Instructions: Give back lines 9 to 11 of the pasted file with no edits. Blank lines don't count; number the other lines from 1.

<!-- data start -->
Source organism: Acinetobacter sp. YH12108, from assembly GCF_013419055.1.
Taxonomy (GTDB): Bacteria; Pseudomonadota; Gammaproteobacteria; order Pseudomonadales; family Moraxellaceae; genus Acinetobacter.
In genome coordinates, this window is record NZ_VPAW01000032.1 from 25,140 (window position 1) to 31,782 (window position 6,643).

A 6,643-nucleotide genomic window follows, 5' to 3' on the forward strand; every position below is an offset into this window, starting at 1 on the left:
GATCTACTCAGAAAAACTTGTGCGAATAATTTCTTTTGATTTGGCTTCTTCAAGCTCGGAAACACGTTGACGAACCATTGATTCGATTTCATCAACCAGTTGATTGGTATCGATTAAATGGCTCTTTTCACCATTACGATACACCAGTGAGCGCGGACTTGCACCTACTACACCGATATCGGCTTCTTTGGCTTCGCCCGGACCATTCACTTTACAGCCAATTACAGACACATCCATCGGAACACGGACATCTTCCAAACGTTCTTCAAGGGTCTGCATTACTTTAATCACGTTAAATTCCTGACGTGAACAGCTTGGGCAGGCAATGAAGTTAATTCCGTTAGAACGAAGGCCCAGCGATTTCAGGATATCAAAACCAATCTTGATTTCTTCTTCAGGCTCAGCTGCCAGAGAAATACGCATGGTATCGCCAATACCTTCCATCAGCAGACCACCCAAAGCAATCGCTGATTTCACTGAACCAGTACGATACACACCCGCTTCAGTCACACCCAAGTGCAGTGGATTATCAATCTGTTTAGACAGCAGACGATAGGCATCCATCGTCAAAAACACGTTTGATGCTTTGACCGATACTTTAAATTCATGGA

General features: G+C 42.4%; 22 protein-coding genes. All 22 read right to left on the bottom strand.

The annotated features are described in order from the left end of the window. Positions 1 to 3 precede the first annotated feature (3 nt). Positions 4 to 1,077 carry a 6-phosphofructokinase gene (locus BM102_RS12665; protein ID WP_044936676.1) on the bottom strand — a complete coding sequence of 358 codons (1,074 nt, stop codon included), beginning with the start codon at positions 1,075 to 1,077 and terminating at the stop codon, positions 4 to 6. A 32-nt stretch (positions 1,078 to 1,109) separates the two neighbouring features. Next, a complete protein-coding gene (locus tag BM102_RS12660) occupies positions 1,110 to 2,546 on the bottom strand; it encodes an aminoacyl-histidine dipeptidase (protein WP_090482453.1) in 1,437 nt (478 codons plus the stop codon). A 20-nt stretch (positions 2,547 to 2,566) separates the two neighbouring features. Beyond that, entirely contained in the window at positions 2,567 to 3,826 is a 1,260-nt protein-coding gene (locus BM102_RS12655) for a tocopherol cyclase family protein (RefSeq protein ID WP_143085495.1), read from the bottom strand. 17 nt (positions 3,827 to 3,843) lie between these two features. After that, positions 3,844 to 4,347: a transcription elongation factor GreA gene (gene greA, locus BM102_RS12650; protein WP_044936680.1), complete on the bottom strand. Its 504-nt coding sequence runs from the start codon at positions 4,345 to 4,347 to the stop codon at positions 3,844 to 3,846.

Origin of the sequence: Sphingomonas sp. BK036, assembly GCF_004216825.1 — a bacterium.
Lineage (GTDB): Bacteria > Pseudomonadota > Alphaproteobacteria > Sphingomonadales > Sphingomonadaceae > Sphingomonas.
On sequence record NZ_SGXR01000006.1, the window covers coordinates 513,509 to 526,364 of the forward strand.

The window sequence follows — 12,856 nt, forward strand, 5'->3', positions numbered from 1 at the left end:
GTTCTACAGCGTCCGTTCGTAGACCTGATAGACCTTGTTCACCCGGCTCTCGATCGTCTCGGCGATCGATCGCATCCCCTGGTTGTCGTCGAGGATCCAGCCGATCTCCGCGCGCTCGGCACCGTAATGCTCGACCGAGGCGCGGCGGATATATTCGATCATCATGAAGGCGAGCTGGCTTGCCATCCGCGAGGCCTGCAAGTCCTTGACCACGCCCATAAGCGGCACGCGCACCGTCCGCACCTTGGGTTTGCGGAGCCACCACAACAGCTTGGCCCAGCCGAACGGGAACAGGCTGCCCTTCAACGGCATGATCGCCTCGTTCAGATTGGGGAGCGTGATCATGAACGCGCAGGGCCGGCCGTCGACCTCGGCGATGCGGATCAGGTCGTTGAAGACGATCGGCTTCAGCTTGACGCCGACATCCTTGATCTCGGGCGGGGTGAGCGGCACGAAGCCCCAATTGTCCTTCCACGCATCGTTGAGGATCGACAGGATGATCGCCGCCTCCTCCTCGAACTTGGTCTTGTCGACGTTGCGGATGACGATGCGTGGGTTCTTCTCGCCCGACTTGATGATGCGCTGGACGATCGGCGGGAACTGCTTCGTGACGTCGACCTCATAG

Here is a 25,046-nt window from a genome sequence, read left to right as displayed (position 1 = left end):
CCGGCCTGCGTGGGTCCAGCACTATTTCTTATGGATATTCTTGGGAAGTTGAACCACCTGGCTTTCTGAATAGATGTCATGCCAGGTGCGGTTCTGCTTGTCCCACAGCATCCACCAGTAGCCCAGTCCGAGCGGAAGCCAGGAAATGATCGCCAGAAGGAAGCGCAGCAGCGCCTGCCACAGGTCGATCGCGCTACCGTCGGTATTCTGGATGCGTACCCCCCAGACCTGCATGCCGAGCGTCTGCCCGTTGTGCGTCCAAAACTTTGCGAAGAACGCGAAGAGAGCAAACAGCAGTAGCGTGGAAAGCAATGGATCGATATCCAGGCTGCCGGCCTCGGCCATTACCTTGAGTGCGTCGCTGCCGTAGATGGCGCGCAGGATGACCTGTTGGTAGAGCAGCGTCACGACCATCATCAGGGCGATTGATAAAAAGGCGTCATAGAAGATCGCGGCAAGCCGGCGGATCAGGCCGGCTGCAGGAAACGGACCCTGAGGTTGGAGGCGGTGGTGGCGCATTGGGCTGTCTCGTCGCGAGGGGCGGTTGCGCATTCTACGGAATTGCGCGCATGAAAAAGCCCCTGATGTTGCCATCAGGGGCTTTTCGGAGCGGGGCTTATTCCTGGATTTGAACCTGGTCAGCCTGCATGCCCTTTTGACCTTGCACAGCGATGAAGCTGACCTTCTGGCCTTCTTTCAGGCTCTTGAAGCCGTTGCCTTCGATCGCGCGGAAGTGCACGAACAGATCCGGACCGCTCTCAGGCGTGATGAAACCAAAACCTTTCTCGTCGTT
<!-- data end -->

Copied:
Lineage (GTDB): Bacteria > Pseudomonadota > Alphaproteobacteria > Sphingomonadales > Sphingomonadaceae > Sphingomonas.
On sequence record NZ_SGXR01000006.1, the window covers coordinates 513,509 to 526,364 of the forward strand.

The window sequence follows — 12,856 nt, forward strand, 5'->3', positions numbered from 1 at the left end: